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Workplace policies and practices promoting physical activity across England

Workplace policies and practices promoting physical activity across England PurposeMany adults fail to achieve sufficient moderate-to-vigorous physical activity (MVPA). The purpose of this paper is to understand how workplaces most effectively promote physical activity for the benefit of public health.Design/methodology/approachData were collected via two online surveys. First, 3,360 adults employed at 308 workplaces across England self-reported their MVPA, activity status at work and frequency of journeys made through active commuting. From this sample, 588 participants reported on the policies and practices used in their workplace to promote physical activity. Factor and cluster analysis identified common practice. Regression models examined the association between the workplace factors and engagement in physical activity behaviours.FindingsFive factors emerged: targeting active travel, availability of information about physical activity outside the workplace, facilities and onsite opportunities, sedentary behaviour, and information about physical activity within the workplace. Further, five clusters were identified to illustrate how the factors are typically being utilised by workplaces across England. Commonly used practices related to promoting active travel, reducing sedentary behaviour and the provision of information but these practices were not associated with meeting MVPA guidelines. The provision of facilities and onsite exercise classes was associated with the most positive physical activity behaviour outcomes; however, these structures were rarely evident in workplaces.Originality/valuePrevious research has identified a number of efficacious actions for promoting physical activity in the workplace, however, research investigating which of these are likely to be acceptable to worksites is limited. The present study is the first to combine these two important aspects. Five common profiles of promoting physical activity in worksites across England were identified and related to physical activity outcomes. Guidance is given to workplace managers to enable them to maximise the resources they have for the greatest gains in employee health. Where feasible, facilities, and classes should be provided to achieve the most positive outcomes. http://www.deepdyve.com/assets/images/DeepDyve-Logo-lg.png International Journal of Workplace Health Management Emerald Publishing

Workplace policies and practices promoting physical activity across England

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Publisher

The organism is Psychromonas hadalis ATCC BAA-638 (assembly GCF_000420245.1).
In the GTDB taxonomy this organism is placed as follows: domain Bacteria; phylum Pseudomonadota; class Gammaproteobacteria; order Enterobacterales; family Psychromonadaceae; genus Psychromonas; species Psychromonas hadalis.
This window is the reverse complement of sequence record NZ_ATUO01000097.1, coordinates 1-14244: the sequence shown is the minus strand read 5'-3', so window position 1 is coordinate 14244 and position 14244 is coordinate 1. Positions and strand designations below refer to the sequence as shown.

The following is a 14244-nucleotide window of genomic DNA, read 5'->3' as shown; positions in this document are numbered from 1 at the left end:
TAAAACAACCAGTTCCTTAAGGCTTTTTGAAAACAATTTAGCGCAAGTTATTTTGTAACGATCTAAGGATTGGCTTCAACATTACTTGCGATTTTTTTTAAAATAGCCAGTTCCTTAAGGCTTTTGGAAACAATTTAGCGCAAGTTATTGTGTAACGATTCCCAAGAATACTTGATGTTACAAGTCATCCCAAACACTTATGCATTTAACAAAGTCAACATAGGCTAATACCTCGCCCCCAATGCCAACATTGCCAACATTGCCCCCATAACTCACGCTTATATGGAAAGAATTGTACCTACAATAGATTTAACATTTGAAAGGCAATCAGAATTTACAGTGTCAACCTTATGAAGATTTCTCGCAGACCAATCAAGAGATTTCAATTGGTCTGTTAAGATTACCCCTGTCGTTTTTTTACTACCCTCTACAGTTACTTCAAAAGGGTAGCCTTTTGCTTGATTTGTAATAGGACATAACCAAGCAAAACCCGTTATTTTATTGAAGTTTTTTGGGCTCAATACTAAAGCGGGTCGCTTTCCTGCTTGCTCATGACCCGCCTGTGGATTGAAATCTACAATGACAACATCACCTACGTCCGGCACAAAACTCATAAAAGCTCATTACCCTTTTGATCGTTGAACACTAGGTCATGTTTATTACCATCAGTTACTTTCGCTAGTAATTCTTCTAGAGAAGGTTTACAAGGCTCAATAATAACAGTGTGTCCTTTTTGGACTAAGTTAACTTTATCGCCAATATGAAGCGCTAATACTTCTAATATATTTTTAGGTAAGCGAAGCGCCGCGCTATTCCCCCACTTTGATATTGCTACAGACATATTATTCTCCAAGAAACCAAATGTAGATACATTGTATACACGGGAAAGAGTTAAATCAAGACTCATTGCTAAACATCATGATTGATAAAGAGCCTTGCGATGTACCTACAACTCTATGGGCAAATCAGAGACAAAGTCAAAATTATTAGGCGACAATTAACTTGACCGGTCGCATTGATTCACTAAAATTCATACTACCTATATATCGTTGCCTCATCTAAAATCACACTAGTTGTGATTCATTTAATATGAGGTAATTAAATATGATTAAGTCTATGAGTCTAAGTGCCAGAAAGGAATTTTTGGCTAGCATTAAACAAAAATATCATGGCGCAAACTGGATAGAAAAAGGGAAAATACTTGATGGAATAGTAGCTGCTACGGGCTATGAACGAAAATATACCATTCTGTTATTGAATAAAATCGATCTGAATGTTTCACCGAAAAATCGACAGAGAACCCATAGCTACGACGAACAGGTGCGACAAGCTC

Emerald Publishing
Copyright
Copyright © Emerald Group Publishing Limited
ISSN
1753-8351
DOI
10.1108/IJWHM-01-2017-0004
Publisher site
See Article on Publisher Site

Abstract

PurposeMany adults fail to achieve sufficient moderate-to-vigorous physical activity (MVPA). The purpose of this paper is to understand how workplaces most effectively promote physical activity for the benefit of public health.Design/methodology/approachData were collected via two online surveys. First, 3,360 adults employed at 308 workplaces across England self-reported their MVPA, activity status at work and frequency of journeys made through active commuting. From this sample, 588 participants reported on the policies and practices used in their workplace to promote physical activity. Factor and cluster analysis identified common practice. Regression models examined the association between the workplace factors and engagement in physical activity behaviours.FindingsFive factors emerged: targeting active travel, availability of information about physical activity outside the workplace, facilities and onsite opportunities, sedentary behaviour, and information about physical activity within the workplace. Further, five clusters were identified to illustrate how the factors are typically being utilised by workplaces across England. Commonly used practices related to promoting active travel, reducing sedentary behaviour and the provision of information but these practices were not associated with meeting MVPA guidelines. The provision of facilities and onsite exercise classes was associated with the most positive physical activity behaviour outcomes; however, these structures were rarely evident in workplaces.Originality/valuePrevious research has identified a number of efficacious actions for promoting physical activity in the workplace, however, research investigating which of these are likely to be acceptable to worksites is limited. The present study is the first to combine these two important aspects. Five common profiles of promoting physical activity in worksites across England were identified and related to physical activity outcomes. Guidance is given to workplace managers to enable them to maximise the resources they have for the greatest gains in employee health. Where feasible, facilities, and classes should be provided to achieve the most positive outcomes.

Journal

International Journal of Workplace Health ManagementEmerald Publishing

Published: Oct 2, 2017

References